Darwinists are math-challenged crackpots with bad will. You people have made a mockery of science. Shame on you. It’s time for you people to don sackcloths and ashes and start wailing and beating your chests on street corners. You have been a curse upon the surface of the earth.

    LOL

  28. 28
    PaV says:

    That HGT negates the basic assumptions of Mendelian genetics, and, hence, population genetics by extension, is rather obvious.

    That you want to equate epigenetic effects (environmental influences) with “quantitative genetics” is a bit disingenuous, since again, it is non-Mendelian.

  29. 29
    wd400 says:

    I do sometimes wonder if certain UD commenters are not actually extremely dedicated trolls

  30. 30
    daveS says:

    All Darwinists are certifiably insane. As Feyerabend once wrote, “it’s time to cut them down to size and give them a lower position in society.”

    QOTD.

  31. 31
    Mapou says:

    wd400:

    I do sometimes wonder if certain UD commenters are not actually extremely dedicated trolls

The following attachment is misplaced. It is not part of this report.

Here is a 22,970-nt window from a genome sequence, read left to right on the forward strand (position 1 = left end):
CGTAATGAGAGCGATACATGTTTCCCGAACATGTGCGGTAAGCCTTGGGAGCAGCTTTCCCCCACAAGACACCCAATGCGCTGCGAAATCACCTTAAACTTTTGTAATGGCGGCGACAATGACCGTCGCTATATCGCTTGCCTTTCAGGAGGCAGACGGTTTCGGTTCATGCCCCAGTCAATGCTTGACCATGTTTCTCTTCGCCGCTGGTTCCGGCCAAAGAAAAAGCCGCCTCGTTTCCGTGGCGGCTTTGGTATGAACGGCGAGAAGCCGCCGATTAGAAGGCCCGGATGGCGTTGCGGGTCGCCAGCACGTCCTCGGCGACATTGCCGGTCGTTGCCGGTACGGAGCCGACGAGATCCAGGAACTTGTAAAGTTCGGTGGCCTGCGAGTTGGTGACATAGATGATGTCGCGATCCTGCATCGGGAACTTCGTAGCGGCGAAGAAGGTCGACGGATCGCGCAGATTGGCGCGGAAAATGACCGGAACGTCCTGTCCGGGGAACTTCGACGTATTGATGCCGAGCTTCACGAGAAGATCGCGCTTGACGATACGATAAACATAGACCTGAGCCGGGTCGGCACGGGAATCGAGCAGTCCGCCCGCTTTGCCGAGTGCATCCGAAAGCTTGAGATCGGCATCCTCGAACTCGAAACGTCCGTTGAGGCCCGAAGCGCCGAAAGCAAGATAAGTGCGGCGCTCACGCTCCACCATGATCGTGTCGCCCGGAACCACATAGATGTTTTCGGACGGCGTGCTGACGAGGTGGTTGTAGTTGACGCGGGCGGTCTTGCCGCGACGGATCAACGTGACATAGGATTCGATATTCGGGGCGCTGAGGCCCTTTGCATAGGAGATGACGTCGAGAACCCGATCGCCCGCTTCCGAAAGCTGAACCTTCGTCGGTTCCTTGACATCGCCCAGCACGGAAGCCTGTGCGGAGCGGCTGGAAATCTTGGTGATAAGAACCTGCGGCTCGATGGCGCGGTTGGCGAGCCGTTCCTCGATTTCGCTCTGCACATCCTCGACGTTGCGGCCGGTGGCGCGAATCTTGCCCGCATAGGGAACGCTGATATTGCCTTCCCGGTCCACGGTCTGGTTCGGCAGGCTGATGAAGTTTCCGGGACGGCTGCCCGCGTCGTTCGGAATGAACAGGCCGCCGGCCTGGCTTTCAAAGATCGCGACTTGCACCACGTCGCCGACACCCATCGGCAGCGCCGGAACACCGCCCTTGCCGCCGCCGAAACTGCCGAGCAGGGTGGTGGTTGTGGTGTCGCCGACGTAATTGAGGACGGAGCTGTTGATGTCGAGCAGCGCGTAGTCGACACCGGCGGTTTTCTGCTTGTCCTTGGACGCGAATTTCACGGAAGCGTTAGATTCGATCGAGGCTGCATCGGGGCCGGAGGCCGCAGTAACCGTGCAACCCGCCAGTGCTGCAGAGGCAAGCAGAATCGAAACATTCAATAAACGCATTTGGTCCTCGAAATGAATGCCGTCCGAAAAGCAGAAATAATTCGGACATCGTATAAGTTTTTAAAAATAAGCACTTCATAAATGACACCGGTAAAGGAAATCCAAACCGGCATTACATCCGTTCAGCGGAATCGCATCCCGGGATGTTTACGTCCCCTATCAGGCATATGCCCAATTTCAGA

Yeah, yeah, yeah. Man, go pack it where the sun don’t shine. 😀

  32. 32
    bornagain77 says:

    As to the comparative mental health issues between atheists and Theists, it is shown that religious belief is physically and psychologically beneficial

    Are atheists mentally ill? – August 14th, 2013 – Sean Thomas
    Excerpt: “Let’s dispense with the crude metric of IQ and look at the actual lives led by atheists, and believers, and see how they measure up. In other words: let’s see who is living more intelligently. And guess what: it’s the believers. A vast body of research, amassed over recent decades, shows that religious belief is physically and psychologically beneficial – to a remarkable degree.,,,